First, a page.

To assist IB diploma students in making appropriate choices, the organization holds a database containing contact details of universities around the world together with up-to-date information about their requirements for admission.

Students applying to a particular university may also grant permission for their grades to be accessed directly from the IB's secure website.

Who can offer the programme?

Only schools authorized by the IB as IB World Schools can offer the Diploma Programme.

The authorization process, which may take two or more years, consists of two phases.

  • Feasibility study and identification of resources

    The school makes an in-depth analysis of the philosophy and curriculum, and identifies the resources needed to deliver it.

  • School visit

    On receipt of a formal application to teach the programme, a delegation appointed by the IB visits the school and reports on the school's capacity to deliver the programme. If the outcome is positive, the school becomes authorized to offer the programme and attains the status of IB World School.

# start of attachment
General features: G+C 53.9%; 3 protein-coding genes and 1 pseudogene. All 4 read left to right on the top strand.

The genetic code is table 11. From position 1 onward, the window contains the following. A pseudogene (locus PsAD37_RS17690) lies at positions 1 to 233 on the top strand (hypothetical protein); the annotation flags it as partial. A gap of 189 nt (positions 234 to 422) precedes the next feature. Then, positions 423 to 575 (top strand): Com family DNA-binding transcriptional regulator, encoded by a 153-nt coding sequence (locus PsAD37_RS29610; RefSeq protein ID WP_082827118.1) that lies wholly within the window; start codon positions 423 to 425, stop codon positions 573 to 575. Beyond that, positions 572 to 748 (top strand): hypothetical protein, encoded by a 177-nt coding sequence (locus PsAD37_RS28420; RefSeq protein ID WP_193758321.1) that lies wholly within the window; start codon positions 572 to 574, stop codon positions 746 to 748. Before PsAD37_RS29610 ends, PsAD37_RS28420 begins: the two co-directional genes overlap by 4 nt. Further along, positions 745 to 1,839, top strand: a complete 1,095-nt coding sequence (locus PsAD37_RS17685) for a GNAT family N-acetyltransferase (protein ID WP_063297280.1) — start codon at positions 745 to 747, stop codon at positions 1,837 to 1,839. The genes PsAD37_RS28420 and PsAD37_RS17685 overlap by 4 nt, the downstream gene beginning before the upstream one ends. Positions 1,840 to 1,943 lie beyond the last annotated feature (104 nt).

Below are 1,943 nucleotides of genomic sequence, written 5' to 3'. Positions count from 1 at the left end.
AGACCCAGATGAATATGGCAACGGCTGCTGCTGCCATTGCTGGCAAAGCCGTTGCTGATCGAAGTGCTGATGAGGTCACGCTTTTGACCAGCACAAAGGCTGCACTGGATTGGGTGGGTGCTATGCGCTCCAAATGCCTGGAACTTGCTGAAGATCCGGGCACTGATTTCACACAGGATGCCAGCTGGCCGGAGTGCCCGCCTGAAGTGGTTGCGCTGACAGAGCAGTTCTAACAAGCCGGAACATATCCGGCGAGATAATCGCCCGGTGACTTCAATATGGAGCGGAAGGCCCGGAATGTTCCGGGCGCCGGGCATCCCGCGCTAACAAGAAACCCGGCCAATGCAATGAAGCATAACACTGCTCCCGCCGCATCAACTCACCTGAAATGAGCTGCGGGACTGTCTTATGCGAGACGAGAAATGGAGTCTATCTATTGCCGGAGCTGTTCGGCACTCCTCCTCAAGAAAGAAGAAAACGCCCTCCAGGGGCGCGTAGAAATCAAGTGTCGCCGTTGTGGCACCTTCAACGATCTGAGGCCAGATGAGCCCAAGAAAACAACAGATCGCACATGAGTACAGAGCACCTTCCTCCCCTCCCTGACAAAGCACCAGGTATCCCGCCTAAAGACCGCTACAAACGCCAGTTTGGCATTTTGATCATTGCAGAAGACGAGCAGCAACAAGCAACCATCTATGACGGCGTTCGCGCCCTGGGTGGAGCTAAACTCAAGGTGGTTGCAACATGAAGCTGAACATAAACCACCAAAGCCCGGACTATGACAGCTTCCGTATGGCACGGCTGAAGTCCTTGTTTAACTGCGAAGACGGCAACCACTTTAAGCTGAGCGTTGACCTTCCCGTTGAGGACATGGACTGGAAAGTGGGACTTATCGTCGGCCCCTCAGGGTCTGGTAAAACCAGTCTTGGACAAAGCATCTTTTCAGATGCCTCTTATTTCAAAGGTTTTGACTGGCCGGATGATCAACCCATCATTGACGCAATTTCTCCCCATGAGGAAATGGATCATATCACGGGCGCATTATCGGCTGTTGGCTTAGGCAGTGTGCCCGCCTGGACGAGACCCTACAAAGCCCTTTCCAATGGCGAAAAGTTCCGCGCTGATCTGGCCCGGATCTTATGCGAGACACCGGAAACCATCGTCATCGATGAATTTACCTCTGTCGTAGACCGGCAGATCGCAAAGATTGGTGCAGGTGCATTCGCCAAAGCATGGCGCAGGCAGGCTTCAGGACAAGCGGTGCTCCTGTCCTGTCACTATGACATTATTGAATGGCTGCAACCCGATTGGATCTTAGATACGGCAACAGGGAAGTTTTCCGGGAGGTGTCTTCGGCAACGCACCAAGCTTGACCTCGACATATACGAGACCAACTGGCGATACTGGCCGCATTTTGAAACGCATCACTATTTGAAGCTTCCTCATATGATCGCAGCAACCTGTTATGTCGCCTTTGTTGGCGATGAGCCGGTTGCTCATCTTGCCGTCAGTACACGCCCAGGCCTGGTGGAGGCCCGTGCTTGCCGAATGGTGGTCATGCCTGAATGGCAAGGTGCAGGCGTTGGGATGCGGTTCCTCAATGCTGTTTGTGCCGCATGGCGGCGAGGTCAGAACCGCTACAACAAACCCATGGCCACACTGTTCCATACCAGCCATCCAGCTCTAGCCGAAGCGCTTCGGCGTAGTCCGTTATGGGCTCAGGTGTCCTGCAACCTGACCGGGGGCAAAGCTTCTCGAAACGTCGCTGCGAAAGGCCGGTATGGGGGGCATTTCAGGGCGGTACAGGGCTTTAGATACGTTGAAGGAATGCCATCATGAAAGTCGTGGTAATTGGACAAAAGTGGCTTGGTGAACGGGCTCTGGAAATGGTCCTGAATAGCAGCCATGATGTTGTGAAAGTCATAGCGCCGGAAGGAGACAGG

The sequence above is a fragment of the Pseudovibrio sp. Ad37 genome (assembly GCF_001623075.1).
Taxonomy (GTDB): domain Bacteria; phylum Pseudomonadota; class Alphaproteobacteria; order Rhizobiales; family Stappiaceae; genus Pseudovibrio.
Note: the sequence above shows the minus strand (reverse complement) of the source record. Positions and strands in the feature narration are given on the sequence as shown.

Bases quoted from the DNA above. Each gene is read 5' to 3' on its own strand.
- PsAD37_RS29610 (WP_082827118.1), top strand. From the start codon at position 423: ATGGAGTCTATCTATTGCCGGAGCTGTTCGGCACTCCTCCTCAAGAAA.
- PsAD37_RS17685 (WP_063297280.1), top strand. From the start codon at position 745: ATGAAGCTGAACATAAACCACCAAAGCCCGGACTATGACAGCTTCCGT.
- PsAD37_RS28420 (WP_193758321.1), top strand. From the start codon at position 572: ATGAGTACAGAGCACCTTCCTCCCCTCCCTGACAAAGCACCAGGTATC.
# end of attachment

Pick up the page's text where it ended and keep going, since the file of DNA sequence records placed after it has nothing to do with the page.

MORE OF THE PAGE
The school's delivery of the programme is evaluated by the IB every five years after authorization.

Are teachers trained to teach the programme?

Training is offered to both new and experienced teachers.

Teachers may develop their professional expertise by:

  • participating in IB teacher-training workshops
  • attending regional conferences organized by the IB
  • participating in online discussion and special events on the IB's website for teachers, the online curriculum centre (OCC)
  • reviewing relevant support materials published by the IB online and/or in print
  • responding to appeals from the IB for teachers to participate in other curriculum-related activities (eg curriculum reviews, collecting samples of student work)
  • applying to become an IB examiner for the purpose of moderating internally assessed student work, marking examination papers or marking work submitted by students (eg extended essays)
  • applying to become an IB workshop leader.

Source: International Baccalaureate Organization